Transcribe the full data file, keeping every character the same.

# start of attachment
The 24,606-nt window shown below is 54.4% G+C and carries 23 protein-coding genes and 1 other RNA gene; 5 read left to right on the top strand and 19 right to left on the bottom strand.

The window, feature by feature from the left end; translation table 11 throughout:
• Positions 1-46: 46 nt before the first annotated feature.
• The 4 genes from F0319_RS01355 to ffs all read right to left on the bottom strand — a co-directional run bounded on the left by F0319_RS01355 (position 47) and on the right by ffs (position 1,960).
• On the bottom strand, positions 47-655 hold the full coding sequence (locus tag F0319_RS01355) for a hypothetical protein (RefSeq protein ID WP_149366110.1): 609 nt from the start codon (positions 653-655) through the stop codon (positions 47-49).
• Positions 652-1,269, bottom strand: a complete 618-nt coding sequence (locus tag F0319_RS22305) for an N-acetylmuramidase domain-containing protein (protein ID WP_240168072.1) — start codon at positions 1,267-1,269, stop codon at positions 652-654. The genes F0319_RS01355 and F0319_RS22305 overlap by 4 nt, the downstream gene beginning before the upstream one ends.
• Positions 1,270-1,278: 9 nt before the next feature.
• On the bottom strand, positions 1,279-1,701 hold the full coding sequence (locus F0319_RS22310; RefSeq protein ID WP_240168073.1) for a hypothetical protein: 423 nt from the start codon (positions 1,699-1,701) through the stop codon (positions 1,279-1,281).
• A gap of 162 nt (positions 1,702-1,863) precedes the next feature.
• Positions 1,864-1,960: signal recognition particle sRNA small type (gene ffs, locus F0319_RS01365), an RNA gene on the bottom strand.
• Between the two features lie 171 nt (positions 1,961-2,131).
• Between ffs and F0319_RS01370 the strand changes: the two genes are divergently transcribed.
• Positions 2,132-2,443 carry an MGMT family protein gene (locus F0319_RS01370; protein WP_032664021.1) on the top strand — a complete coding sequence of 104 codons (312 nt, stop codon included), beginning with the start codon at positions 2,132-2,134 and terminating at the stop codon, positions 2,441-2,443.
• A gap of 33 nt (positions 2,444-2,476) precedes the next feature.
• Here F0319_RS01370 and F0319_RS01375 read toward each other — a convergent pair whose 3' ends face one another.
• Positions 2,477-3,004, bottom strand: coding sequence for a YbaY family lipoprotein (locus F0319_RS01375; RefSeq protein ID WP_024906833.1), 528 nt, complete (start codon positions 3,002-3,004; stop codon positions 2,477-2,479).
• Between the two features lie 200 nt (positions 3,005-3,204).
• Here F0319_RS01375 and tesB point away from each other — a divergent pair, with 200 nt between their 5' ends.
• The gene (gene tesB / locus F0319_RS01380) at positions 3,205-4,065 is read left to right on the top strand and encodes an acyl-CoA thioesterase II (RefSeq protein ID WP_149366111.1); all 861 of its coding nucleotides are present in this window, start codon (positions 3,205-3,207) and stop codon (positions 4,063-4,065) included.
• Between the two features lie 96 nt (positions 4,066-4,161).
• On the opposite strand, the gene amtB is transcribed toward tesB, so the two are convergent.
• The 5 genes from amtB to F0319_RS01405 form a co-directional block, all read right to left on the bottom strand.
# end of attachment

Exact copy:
The 24,606-nt window shown below is 54.4% G+C and carries 23 protein-coding genes and 1 other RNA gene; 5 read left to right on the top strand and 19 right to left on the bottom strand.

The window, feature by feature from the left end; translation table 11 throughout:
• Positions 1-46: 46 nt before the first annotated feature.
• The 4 genes from F0319_RS01355 to ffs all read right to left on the bottom strand — a co-directional run bounded on the left by F0319_RS01355 (position 47) and on the right by ffs (position 1,960).
• On the bottom strand, positions 47-655 hold the full coding sequence (locus tag F0319_RS01355) for a hypothetical protein (RefSeq protein ID WP_149366110.1): 609 nt from the start codon (positions 653-655) through the stop codon (positions 47-49).
• Positions 652-1,269, bottom strand: a complete 618-nt coding sequence (locus tag F0319_RS22305) for an N-acetylmuramidase domain-containing protein (protein ID WP_240168072.1) — start codon at positions 1,267-1,269, stop codon at positions 652-654. The genes F0319_RS01355 and F0319_RS22305 overlap by 4 nt, the downstream gene beginning before the upstream one ends.
• Positions 1,270-1,278: 9 nt before the next feature.
• On the bottom strand, positions 1,279-1,701 hold the full coding sequence (locus F0319_RS22310; RefSeq protein ID WP_240168073.1) for a hypothetical protein: 423 nt from the start codon (positions 1,699-1,701) through the stop codon (positions 1,279-1,281).
• A gap of 162 nt (positions 1,702-1,863) precedes the next feature.
• Positions 1,864-1,960: signal recognition particle sRNA small type (gene ffs, locus F0319_RS01365), an RNA gene on the bottom strand.
• Between the two features lie 171 nt (positions 1,961-2,131).
• Between ffs and F0319_RS01370 the strand changes: the two genes are divergently transcribed.
• Positions 2,132-2,443 carry an MGMT family protein gene (locus F0319_RS01370; protein WP_032664021.1) on the top strand — a complete coding sequence of 104 codons (312 nt, stop codon included), beginning with the start codon at positions 2,132-2,134 and terminating at the stop codon, positions 2,441-2,443.
• A gap of 33 nt (positions 2,444-2,476) precedes the next feature.
• Here F0319_RS01370 and F0319_RS01375 read toward each other — a convergent pair whose 3' ends face one another.
• Positions 2,477-3,004, bottom strand: coding sequence for a YbaY family lipoprotein (locus F0319_RS01375; RefSeq protein ID WP_024906833.1), 528 nt, complete (start codon positions 3,002-3,004; stop codon positions 2,477-2,479).
• Between the two features lie 200 nt (positions 3,005-3,204).
• Here F0319_RS01375 and tesB point away from each other — a divergent pair, with 200 nt between their 5' ends.
• The gene (gene tesB / locus F0319_RS01380) at positions 3,205-4,065 is read left to right on the top strand and encodes an acyl-CoA thioesterase II (RefSeq protein ID WP_149366111.1); all 861 of its coding nucleotides are present in this window, start codon (positions 3,205-3,207) and stop codon (positions 4,063-4,065) included.
• Between the two features lie 96 nt (positions 4,066-4,161).
• On the opposite strand, the gene amtB is transcribed toward tesB, so the two are convergent.
• The 5 genes from amtB to F0319_RS01405 form a co-directional block, all read right to left on the bottom strand.